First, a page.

My ex and I had met at New Year and were ‘official’ by the spring equinox. Sitting on a bench at my favourite spot, we held hands and joked our romance must have been written in the stars. Later that day, she took the three trains home and the day after that we went into lockdown. ‘I was told this relationship was going to be difficult,’ she’d often said before, mysteriously. I hadn’t had much reason to think about it until then.
We were both despondent, my ex and I, one day into lockdown. We were each doing our best to cheer the other up. ‘I don’t want anxiety to become my main form of practice,’ she said, which I immediately wrote down in my notebook. We decided to console ourselves with astrology websites. I wasn’t sure how seriously either of us took them, but that wasn’t really what mattered. She was relieved to read that Cancers and Virgos go well together (according to one website anyway); ‘Our cosmic compatibility is confirmed,’ she texted me, that afternoon.
‘The main problem of their relationship is the possible conflict between emotional Cancer and reasonable Virgo,’ I read aloud to her, when we video-called that evening. ‘In a way, they complement each other as much as the heart complements the mind.’
She was much more magical than me (I’m a bit of a sceptic, though I was doing my best to get on board). I’d reconnected with my teenage enjoyment of astrology, been filling in a menstrual moon mandala to chart the ups and downs of my cycles, painted my face with my own red pigment in an act of subversive disobedience, even experimented with baking gluten-free bread. I was flirting with her and my future, over the wifi that she couldn’t quite trust.
‘I’m quite up at the moment,’ I told her over video-call, three days into lockdown. ‘I’ve been restless and stressed and my heart’s been beating non-stop over the last couple of days.’
‘I hope you don’t mind me saying this,’ she said, warily (we had nearly fallen out over the subject), ‘but maybe you’ll be able to see whether this happens at the same point every time in your cycle, as you complete the menstrual moon mandala.’
I nodded in agreement. ‘I know,’ I said, ‘I’ve already been thinking about that. I guess only time will tell.’
I was beginning to see a correlation emerge—between my menstrual cycle and my bipolar cycle. It was too early to be sure, of course. So far that month, during the week following my bleed, I had been up. Then it waned—the hypomania—just as the moon came to fullness. At the full moon, I observed a few days of neutrality and over the next two weeks I was embraced by shadow and melancholia.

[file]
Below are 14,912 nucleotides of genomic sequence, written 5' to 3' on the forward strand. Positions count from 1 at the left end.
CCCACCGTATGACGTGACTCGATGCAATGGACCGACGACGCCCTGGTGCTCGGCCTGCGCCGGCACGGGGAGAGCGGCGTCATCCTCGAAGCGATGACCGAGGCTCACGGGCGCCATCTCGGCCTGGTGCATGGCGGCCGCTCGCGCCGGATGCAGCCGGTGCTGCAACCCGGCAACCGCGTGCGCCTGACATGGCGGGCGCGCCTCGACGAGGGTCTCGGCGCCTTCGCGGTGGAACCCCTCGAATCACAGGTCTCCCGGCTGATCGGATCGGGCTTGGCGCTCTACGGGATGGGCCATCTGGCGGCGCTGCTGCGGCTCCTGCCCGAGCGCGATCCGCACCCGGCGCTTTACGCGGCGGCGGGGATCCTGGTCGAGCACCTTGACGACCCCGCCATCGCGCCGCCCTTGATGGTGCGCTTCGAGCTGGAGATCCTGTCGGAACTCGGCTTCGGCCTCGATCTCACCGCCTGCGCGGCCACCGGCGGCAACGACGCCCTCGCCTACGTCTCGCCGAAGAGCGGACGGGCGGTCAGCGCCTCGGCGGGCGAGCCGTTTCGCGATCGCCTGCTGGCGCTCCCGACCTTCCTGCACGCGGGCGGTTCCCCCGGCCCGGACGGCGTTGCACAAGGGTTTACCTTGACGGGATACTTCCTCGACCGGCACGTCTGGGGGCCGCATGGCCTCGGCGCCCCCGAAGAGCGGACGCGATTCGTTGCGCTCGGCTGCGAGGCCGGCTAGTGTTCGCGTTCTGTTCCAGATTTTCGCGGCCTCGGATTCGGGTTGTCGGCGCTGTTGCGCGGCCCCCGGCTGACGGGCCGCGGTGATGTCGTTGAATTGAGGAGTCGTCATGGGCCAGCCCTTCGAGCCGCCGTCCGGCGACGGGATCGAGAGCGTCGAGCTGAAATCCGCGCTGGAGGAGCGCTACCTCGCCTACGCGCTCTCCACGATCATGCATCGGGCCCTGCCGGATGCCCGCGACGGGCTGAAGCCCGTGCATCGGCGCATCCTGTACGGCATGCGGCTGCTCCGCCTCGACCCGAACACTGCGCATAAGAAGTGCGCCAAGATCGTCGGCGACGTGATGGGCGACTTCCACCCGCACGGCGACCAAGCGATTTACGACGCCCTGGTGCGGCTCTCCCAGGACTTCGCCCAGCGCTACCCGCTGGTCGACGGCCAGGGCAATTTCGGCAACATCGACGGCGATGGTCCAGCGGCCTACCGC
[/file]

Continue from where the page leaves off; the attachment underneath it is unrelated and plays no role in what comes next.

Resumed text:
A friend of mine had been in and out of psychiatric hospitals for years. She spiralled through assessments, diagnoses, and medications; she had been sectioned many times and forced to drop out of university until, finally, she charted her cycle and realised that a pattern was unfolding, month after month. Lawyerly, she presented her findings to the doctor and demanded to see a specialist. It turned out that, put simply, she was allergic to her own progesterone production.
‘The trouble with psychiatrists,’ my friend said, as she helped guide me through my disability benefit forms over video-call, ‘is that they treat mental health as though it were an exact science, when it is not. They want to read the body as if it were a closed, self-contained system, completely and exhaustively understood by biology and independent from other factors, like the climate crisis and late capitalism.’
‘It’s the patriarchal pursuit of mind,’ I offered, ‘which won’t afford the study of any other bodily influence. It’s presumably too unscientific to acknowledge a legitimate role for hormones in modern psychiatry across the genders, when they have previously been dismissively coded as “feminine.”’
We had an argument, my ex and I, twenty-one days into lockdown. It was about her offering to help me chart my cycles. It was a nice distraction, of sorts, although I’m not sure either of us felt like that at the time. I’d started filling out my second moon mandala. I showed her proudly, holding it up to the camera.
‘I hope you don’t mind,’ she said, tentatively, ‘but I asked my acupuncturist about whether she could help guide you in the right direction. Not using needles!’
I was quiet.
‘It’s just that I’m proactive about my health,’ she said, ‘and don’t leave things.’
‘I’m not not being proactive. I want to map it for a few months and see how it goes.’
‘I don’t think I can say anything right.’
‘It’s not that,’ I said.
To that, neither of us added anything. Maybe this is bigger than bleeding, I thought. I also loathed that word—‘bleeding’—yet I was trying desperately to own it. There is no mistaking it, as there is with all those countless other euphemisms: crimson wave, Aunt Flo, on the rag, period. ‘Bleeding’ instantly evoked those ruby red cross-sections of endometrial thicknesses plotted as if the experience could be meaningfully represented by x- and y-axes. My squeamishness might well seem problematic, but I had been amenorrhoeic until only recently.
‘I just remembered you said you didn’t want to talk about this again over video-call.’
‘It’s OK. It’s difficult to discuss things properly on here, I guess. I’d rather we speak face-to-face.’
We smiled weak low-resolution smiles at one another.
‘I wanted to ask you something,’ and then she asked: ‘what do you actually think about moving in with each other, when all of this is over?’
Laura Grace Simpkins has a master’s in Film Studies and a bachelor’s in History of Art. She has bipolar disorder, OCD, sensory sensitivity difficulties and more anxieties than she can keep track of. Simpkins’ writing has been broadcast on BBC Radio Bristol and published online in STORGY Magazine.